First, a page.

Richard Wilk received his BA from New York University, and his MA and PhD from the University of Arizona. He came to IU in 1988 after appointments at UC Santa Cruz and New Mexico State University and was promoted to associate professor in 1992, professor of anthropology in 1997, professor of gender studies in 2003, and was named Provost Professor in 2011. He was a rural sociologist for USAID in Belize City and has held visiting appointments at the University of Gastronomic Sciences (Italy), Ecole des Hautes Etudes en Sciences Sociales (France), University of Göteberg (Sweden), the University of London, and University of California, Berkeley.
Rick Wilk is considered among the leading anthropologists of households, consumption, and food studies in the world. Grounded in extensive fieldwork, his research rests on rigorous and systematic investigation of individual and household level experiences, with attention to how people's daily lives are entwined with broader socioeconomic, political and environmental processes. His early examination of household settlement patterns among the ancient Maya "was pivotal in the emergence of this area of interdisciplinary study" and has implications for understanding the success of immigrant groups, gendered power relations, and the unintended impacts of ethnic traditions, especially under changing conditions of modernity.
"He is one of the two leading scholars in the world in the burgeoning topic of the anthropology of consumption, and one of the most important in consumption studies across all disciplines." His groundbreaking book Economies and Cultures, described as the most important work in this subfield in three decades, has been translated into Chinese, Greek, Italian, Korean, Polish, Vietnamese, and Uzbek, and was conceived as an integrative discussion of the major puzzles, theories and approaches in economic anthropology. His edited volumes, Households: Comparative and Historical Studies of the Domestic Group (w. Eric Arnould), and The Household Economy: Reconsidering the Domestic Mode of Production, are considered classics.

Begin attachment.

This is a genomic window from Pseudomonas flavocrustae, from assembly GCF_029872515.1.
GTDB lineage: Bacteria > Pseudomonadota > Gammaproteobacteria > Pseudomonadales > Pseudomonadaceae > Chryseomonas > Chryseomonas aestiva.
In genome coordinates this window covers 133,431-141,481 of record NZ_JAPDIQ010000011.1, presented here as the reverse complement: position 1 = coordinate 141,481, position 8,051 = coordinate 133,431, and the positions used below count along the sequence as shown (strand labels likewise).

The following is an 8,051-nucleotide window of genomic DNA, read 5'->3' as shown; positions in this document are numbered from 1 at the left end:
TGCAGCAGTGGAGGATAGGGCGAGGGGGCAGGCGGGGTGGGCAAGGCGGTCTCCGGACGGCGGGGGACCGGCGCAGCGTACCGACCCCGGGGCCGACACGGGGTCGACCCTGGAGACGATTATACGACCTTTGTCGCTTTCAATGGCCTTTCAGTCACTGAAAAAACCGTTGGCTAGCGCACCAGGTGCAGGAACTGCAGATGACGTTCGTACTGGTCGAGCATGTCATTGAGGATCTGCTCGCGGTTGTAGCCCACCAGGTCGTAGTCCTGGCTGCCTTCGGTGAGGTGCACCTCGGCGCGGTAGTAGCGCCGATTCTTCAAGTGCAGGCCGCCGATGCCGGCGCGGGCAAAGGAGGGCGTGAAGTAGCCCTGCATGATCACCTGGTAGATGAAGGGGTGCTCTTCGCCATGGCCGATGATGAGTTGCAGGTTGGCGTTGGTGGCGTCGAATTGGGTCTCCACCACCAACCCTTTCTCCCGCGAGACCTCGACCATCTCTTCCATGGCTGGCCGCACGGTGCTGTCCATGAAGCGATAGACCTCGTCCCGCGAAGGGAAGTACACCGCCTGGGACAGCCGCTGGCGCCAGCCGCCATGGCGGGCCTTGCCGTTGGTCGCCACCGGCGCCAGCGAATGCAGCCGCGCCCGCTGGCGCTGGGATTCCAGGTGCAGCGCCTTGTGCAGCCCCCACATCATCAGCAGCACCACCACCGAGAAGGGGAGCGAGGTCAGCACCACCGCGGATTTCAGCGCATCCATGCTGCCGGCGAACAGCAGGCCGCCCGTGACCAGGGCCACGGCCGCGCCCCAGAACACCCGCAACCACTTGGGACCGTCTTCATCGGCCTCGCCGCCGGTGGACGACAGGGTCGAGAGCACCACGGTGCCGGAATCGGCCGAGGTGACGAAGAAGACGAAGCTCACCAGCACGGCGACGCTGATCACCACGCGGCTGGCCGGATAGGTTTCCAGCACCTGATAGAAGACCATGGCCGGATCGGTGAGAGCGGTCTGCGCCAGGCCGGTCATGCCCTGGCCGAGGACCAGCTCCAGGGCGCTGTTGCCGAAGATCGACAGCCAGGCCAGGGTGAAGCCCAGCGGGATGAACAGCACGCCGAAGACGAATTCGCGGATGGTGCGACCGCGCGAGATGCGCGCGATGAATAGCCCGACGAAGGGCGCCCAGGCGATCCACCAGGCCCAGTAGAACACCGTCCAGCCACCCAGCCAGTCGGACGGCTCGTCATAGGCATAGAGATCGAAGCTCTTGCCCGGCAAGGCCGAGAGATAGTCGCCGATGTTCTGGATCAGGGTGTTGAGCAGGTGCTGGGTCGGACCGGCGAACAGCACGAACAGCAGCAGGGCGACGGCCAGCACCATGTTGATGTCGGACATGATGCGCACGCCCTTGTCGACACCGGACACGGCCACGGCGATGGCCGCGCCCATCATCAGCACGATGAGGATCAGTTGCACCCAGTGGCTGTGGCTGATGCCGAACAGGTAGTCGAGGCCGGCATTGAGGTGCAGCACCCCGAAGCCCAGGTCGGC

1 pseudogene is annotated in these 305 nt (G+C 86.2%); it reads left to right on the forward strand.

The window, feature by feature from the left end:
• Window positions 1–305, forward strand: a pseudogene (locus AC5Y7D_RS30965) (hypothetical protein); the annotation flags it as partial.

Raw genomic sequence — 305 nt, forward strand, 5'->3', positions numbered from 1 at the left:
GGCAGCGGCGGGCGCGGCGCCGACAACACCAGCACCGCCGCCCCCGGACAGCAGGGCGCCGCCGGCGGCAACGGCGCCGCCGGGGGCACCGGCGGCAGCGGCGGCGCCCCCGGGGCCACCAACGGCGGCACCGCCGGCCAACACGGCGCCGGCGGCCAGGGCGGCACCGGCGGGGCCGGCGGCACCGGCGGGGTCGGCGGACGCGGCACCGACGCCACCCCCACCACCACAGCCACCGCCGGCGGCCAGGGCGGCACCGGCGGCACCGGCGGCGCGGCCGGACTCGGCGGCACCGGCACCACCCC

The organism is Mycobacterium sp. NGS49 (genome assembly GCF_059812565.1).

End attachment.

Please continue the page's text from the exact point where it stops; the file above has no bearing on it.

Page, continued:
These works demonstrate that individual consumption behaviors are tied to multi-faceted, sometimes contradictory and often obscure aspects of historical experience, cultural values, and perceptions of need as well as the unique circumstances of places and peoples.
Wilk has also been described as "perhaps the key figure in a growing interest in the anthropology of food." His major monograph, Home Cooking in the Global Village, examined how food choices and preferences in Belize have emerged through historical processes of globalization. The book won the prestigious Society for Economic Anthropology Book Prize.
His publications include 5 monographs, 13 edited volumes, over 160 articles and book chapters, and 40 book reviews and encyclopedia entries, and he has presented more than 220 conference papers. Academia.edu ranks Rick Wilk in the top 0.1% of the scholars viewed on its website, where his publically accessible works have been viewed over 71,000 times and climbing. He received an Honorary Degree from Lund University in 2012, the Leverhulme Fellowship from the University College London in 2008, the ESRC Fellowship under the "Cultures of Consumption" Program from the University of London in 2004, and multiple teaching awards from Indiana University.
Wilk received the IU Bicentennial Medal in September 2020 in recognition of his distinguished contributions to Indiana University.